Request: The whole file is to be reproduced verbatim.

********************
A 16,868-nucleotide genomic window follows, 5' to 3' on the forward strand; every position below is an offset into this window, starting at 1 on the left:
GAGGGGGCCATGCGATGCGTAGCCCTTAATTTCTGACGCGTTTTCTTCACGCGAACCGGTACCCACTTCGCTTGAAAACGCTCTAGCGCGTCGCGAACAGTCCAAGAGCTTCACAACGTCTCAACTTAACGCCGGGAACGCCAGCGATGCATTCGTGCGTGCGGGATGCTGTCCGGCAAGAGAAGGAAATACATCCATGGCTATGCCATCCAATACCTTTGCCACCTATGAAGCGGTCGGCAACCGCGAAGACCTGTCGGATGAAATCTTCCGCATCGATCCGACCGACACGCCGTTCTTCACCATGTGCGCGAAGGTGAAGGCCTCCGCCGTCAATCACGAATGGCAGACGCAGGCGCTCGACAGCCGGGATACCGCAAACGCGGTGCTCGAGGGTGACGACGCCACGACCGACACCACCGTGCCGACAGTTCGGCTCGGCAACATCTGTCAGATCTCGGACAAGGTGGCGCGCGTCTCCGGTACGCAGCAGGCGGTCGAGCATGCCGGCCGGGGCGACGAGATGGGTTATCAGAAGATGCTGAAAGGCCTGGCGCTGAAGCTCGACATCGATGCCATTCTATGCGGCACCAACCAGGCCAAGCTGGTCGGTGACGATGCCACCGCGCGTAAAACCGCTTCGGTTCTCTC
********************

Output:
A 16,868-nucleotide genomic window follows, 5' to 3' on the forward strand; every position below is an offset into this window, starting at 1 on the left:
GAGGGGGCCATGCGATGCGTAGCCCTTAATTTCTGACGCGTTTTCTTCACGCGAACCGGTACCCACTTCGCTTGAAAACGCTCTAGCGCGTCGCGAACAGTCCAAGAGCTTCACAACGTCTCAACTTAACGCCGGGAACGCCAGCGATGCATTCGTGCGTGCGGGATGCTGTCCGGCAAGAGAAGGAAATACATCCATGGCTATGCCATCCAATACCTTTGCCACCTATGAAGCGGTCGGCAACCGCGAAGACCTGTCGGATGAAATCTTCCGCATCGATCCGACCGACACGCCGTTCTTCACCATGTGCGCGAAGGTGAAGGCCTCCGCCGTCAATCACGAATGGCAGACGCAGGCGCTCGACAGCCGGGATACCGCAAACGCGGTGCTCGAGGGTGACGACGCCACGACCGACACCACCGTGCCGACAGTTCGGCTCGGCAACATCTGTCAGATCTCGGACAAGGTGGCGCGCGTCTCCGGTACGCAGCAGGCGGTCGAGCATGCCGGCCGGGGCGACGAGATGGGTTATCAGAAGATGCTGAAAGGCCTGGCGCTGAAGCTCGACATCGATGCCATTCTATGCGGCACCAACCAGGCCAAGCTGGTCGGTGACGATGCCACCGCGCGTAAAACCGCTTCGGTTCTCTC